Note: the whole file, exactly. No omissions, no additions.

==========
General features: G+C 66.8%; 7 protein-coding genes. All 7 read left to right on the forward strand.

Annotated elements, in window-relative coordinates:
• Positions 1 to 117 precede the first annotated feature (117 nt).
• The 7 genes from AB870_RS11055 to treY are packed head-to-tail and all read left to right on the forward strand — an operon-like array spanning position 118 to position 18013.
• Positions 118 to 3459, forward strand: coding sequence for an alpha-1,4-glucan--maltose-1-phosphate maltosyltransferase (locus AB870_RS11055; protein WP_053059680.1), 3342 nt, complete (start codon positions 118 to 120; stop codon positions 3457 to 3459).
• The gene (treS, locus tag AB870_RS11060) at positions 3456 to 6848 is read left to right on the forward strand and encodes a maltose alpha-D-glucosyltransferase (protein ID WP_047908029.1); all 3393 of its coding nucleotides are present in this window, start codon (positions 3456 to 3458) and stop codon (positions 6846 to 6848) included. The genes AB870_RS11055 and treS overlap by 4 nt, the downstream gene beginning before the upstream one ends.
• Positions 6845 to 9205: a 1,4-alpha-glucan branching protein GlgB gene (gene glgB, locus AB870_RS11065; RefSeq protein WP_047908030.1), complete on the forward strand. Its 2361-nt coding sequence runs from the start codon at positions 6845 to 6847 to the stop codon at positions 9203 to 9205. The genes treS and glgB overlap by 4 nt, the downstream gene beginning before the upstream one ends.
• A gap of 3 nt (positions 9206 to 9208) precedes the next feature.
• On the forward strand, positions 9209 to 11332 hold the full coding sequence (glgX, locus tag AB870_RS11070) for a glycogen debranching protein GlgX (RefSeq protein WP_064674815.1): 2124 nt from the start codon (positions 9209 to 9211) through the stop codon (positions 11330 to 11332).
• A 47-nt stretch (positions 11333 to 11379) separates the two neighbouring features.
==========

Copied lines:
General features: G+C 66.8%; 7 protein-coding genes. All 7 read left to right on the forward strand.

Annotated elements, in window-relative coordinates:
• Positions 1 to 117 precede the first annotated feature (117 nt).
• The 7 genes from AB870_RS11055 to treY are packed head-to-tail and all read left to right on the forward strand — an operon-like array spanning position 118 to position 18013.
• Positions 118 to 3459, forward strand: coding sequence for an alpha-1,4-glucan--maltose-1-phosphate maltosyltransferase (locus AB870_RS11055; protein WP_053059680.1), 3342 nt, complete (start codon positions 118 to 120; stop codon positions 3457 to 3459).
• The gene (treS, locus tag AB870_RS11060) at positions 3456 to 6848 is read left to right on the forward strand and encodes a maltose alpha-D-glucosyltransferase (protein ID WP_047908029.1); all 3393 of its coding nucleotides are present in this window, start codon (positions 3456 to 3458) and stop codon (positions 6846 to 6848) included. The genes AB870_RS11055 and treS overlap by 4 nt, the downstream gene beginning before the upstream one ends.
• Positions 6845 to 9205: a 1,4-alpha-glucan branching protein GlgB gene (gene glgB, locus AB870_RS11065; RefSeq protein WP_047908030.1), complete on the forward strand. Its 2361-nt coding sequence runs from the start codon at positions 6845 to 6847 to the stop codon at positions 9203 to 9205. The genes treS and glgB overlap by 4 nt, the downstream gene beginning before the upstream one ends.
• A gap of 3 nt (positions 9206 to 9208) precedes the next feature.
• On the forward strand, positions 9209 to 11332 hold the full coding sequence (glgX, locus tag AB870_RS11070) for a glycogen debranching protein GlgX (RefSeq protein WP_064674815.1): 2124 nt from the start codon (positions 9209 to 9211) through the stop codon (positions 11330 to 11332).
• A 47-nt stretch (positions 11333 to 11379) separates the two neighbouring features.